A couple years ago, I noticed a trend in characters that I called “busty failures”—a translation of the Japanese terms ponkotsu plus kyonyuu. Their primary qualities are, as the term implies, big chests combined with a tendency to be unreliable wrecks. In hindsight, maybe “busty disasters” would’ve been a better choice.
Often times, characters breed unspoken archetypes, which lead to categorization. At some point, these archetypes might become explicitly acknowledged by the very medium they’ve come from. I think the busty failure has reached that point with the recent four-panel gag manga Ponkotsu Musume no Nichijou (“Failure Girl’s Everyday Life”) by Kawakami Masaki.
The series is as expected: an attractive girl (name: Ponkotsu Ato) tries to get through life but mucks things up in the process. It’s fanservicey as all heck (as implied by the cover), and lacks any sort of topical veneer like Dagashi Kashi does with the “cheap snack foods” gimmick. It’s very much a what-you-see-is-what-you-get title.
In other words, Ponkotsu Musume no Nichijou is geared towards a very specific audience, i.e. the kind of person who revels in busty failures. Personally speaking, I think I’d prefer just a little more substance. A series so unabashedly horny isn’t inherently bad, and the character does feel more relatable than other instances of the archetype, but it could aspire to more. Who knows? Maybe it’ll go places over time.
January 6, 2020 marked the end of an era as beloved Japanese wrestler Jyushin Thunder Liger retired. His achievements are many, from innovating the Shooting Star Press (now seen in wrestling matches all over the world) to being perhaps the greatest junior heavyweight ever. One thing that stands out to me in his long career is how insane it is that he managed to embrace his ridiculous gimmick, his outward identity as a wrestler, and elevate it to the point of world-wide recognition.
Jyushin Thunder Liger’s name and look is taken from a manga and anime by Nagai Go, creator of Mazinger Z, Devilman, and Cutie Honey. This by itself isn’t unusual. After all, the wrestling manga character Tiger Mask became a real-life wrestler as well. But Jyushin Liger the fictional work isn’t about wrestling or even athletics—it’s about a boy who can summon and fuse with a “bio-armor” to fight evil. The anime isn’t even considered a memorable classic, and yet, Jyushin Thunder Liger somehow made it not just work, but took it over. Now, when you say the words “Jyushin Liger,” you’re probably more likely to get someone who knows the wrestler than the source material. His entrance theme is just the theme song to the Jyushin Liger anime (and makes zero sense in the context of pro wrestling), but rather than being considered hokey, it brings out raucous cheers.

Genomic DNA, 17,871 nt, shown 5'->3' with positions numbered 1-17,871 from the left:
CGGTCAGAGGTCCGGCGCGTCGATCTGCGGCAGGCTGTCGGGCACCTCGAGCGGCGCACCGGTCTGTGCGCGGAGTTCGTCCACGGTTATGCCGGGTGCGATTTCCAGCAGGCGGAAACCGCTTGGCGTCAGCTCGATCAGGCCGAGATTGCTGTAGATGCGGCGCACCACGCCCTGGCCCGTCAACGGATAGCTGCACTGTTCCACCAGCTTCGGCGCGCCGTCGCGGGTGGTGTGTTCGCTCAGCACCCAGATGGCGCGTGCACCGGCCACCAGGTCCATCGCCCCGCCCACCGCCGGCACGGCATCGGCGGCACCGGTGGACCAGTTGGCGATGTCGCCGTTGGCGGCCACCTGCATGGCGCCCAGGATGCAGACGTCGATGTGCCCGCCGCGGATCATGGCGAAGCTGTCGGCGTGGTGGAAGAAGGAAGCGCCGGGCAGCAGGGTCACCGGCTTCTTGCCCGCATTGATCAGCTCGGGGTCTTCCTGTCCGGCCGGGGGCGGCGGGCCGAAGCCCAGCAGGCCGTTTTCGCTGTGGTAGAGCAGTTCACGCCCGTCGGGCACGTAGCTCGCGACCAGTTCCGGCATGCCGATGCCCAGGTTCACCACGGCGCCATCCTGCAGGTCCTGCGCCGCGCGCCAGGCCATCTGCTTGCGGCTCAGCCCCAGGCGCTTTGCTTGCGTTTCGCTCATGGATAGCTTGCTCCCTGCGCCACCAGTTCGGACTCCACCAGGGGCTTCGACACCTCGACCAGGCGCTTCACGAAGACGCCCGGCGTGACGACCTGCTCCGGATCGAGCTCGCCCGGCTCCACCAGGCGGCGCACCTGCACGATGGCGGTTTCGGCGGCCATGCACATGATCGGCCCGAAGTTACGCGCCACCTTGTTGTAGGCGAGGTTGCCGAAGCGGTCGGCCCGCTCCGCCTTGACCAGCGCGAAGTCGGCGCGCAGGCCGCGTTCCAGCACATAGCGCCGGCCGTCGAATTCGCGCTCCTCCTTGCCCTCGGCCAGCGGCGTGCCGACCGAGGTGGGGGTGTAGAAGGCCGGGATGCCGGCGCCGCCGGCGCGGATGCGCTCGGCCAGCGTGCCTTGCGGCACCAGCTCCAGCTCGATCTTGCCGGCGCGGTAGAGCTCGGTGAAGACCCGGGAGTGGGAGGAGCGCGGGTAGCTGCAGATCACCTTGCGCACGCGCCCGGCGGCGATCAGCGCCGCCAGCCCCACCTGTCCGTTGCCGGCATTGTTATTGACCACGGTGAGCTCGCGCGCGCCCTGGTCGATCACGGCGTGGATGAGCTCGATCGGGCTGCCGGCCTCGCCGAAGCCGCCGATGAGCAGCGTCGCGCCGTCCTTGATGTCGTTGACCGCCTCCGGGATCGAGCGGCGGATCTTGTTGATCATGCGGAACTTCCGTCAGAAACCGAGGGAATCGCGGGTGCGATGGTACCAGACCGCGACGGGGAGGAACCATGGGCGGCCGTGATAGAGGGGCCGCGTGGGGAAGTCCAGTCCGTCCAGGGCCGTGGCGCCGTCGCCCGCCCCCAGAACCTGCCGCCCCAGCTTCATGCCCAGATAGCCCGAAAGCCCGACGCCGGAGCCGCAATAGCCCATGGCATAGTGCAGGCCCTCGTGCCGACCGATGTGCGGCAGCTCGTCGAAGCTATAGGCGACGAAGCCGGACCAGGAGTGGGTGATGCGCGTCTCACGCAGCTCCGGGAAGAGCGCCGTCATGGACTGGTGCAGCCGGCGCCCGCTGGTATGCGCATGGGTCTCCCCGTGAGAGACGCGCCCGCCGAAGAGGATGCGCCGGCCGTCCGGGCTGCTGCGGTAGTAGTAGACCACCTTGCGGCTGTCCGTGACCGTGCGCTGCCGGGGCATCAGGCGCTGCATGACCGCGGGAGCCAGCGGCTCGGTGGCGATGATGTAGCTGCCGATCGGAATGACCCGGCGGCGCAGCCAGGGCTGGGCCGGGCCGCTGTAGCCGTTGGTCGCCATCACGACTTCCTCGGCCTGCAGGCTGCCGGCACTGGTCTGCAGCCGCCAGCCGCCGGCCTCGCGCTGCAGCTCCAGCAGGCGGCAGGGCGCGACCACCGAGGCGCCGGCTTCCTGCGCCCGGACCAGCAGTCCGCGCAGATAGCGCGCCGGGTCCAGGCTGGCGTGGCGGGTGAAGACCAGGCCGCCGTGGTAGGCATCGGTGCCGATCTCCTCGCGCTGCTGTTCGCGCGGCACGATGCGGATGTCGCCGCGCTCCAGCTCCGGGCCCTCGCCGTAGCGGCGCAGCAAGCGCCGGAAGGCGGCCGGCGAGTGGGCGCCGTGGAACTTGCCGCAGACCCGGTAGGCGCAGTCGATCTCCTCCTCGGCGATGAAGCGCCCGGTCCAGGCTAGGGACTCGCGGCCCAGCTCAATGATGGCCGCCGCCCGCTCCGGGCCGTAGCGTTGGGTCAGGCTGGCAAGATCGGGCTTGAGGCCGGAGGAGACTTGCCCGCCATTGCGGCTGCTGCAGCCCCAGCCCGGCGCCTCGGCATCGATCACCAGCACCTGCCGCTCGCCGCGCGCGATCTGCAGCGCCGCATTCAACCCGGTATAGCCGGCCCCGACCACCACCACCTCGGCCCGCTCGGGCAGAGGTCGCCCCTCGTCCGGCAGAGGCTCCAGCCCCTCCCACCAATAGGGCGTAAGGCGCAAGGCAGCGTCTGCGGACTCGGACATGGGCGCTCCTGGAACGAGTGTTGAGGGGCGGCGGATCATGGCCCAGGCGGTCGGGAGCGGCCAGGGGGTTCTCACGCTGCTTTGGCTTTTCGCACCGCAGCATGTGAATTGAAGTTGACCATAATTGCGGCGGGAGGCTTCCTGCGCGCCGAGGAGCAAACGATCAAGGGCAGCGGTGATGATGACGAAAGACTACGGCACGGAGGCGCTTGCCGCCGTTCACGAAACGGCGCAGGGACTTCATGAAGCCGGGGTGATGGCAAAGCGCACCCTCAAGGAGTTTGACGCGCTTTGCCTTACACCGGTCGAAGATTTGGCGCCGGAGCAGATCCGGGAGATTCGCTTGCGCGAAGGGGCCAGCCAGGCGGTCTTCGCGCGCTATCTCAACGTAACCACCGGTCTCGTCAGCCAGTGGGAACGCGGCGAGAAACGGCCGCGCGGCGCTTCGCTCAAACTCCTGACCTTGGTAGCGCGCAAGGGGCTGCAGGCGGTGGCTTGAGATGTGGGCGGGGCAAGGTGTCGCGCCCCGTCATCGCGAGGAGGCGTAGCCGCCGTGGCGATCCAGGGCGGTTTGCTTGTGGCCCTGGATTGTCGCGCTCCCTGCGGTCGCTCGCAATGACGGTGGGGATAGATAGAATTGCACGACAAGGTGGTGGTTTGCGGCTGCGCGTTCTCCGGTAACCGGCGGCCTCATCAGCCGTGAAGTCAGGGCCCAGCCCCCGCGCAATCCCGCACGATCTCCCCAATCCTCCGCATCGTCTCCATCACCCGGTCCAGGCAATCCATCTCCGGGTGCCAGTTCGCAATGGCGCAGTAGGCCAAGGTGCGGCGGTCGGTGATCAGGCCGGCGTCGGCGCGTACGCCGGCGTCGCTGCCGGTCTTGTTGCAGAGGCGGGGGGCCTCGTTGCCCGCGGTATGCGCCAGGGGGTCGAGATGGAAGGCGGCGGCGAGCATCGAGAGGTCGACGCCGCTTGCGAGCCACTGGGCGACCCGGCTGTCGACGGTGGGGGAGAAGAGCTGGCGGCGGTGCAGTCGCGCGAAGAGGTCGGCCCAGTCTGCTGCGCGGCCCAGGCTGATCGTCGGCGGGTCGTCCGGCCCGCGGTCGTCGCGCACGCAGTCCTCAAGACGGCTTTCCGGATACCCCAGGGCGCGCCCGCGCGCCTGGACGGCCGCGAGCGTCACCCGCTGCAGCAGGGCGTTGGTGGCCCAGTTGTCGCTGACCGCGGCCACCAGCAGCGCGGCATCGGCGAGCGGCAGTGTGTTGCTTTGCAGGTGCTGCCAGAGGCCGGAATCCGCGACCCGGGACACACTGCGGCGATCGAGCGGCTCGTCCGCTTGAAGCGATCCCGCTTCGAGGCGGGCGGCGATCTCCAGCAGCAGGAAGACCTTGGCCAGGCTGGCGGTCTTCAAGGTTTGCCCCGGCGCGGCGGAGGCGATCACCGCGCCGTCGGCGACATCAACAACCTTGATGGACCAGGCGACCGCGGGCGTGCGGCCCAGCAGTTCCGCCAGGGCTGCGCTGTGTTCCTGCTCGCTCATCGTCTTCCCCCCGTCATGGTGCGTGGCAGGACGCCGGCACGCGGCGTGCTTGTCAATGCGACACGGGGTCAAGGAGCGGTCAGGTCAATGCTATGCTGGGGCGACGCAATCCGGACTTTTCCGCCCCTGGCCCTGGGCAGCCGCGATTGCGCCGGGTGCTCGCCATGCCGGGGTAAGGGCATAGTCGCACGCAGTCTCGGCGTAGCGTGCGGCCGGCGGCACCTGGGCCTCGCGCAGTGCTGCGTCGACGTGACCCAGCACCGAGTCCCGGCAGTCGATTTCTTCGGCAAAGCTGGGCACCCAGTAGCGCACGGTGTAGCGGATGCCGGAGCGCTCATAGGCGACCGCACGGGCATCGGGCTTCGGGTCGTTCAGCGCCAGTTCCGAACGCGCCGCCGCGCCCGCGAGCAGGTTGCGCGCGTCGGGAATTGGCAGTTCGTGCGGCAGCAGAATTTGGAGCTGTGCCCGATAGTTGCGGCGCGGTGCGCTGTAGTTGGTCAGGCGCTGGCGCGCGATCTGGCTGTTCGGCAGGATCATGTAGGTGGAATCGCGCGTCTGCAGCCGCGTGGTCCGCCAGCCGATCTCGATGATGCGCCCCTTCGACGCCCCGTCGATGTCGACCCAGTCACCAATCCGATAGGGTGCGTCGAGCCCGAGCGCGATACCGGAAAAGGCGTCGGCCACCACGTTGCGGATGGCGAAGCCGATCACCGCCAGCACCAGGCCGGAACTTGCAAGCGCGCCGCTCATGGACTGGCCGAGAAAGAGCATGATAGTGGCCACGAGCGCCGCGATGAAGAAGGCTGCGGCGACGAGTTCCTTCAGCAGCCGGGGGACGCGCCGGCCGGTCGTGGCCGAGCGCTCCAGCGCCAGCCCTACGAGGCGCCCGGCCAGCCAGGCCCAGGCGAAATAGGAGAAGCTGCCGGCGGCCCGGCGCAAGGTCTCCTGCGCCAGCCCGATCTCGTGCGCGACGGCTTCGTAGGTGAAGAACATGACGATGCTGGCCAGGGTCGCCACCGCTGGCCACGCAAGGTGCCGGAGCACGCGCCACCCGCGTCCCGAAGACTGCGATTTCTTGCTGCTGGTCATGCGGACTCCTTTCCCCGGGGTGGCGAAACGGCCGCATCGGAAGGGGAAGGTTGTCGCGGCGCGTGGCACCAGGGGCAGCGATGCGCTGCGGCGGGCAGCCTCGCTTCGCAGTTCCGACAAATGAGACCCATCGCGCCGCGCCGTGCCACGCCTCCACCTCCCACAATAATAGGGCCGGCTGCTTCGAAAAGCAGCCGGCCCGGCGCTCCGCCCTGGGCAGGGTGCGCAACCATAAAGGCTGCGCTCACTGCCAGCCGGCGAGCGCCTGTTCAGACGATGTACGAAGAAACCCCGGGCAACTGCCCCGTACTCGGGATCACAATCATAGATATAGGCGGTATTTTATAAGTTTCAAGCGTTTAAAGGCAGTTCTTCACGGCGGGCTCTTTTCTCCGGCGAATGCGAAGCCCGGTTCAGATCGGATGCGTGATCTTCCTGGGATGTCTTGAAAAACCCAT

Imagine if a 90s American wrestler was saddled with a Street Sharks gimmick—not even a big property like Teenage Mutant Ninja Turtles—and still wrestled as a Street Shark thirty years later until his retirement brought literal tears to people’s faces. Picture this guy coming out to “They fight, they bite, chewin’ up evil with all their might!” to a standing ovation. That’s basically what Jyushin Thunder Liger accomplished. The closest real equivalent I can think of is the Undertaker, who has played some form of undead wrestling zombe lord (and briefly a American motorcycle rider in the early 2000s) for the majority of his career. Or maybe if RoboCop’s cameo in WCW saw him transition into a regular wrestler who consistently put on great matches.
So here’s to Jyushin Thunder Liger and his global legend. Now let’s see if any new wrestlers come out as Bang Dream! characters.
Hot on the heels of Teasobi and Change!, another one of my current manga of choice has ended. In this case, it’s the quirky romance manga Oogami-san, Dada More Desu, or in English, Oogami-san is Letting More and More Out.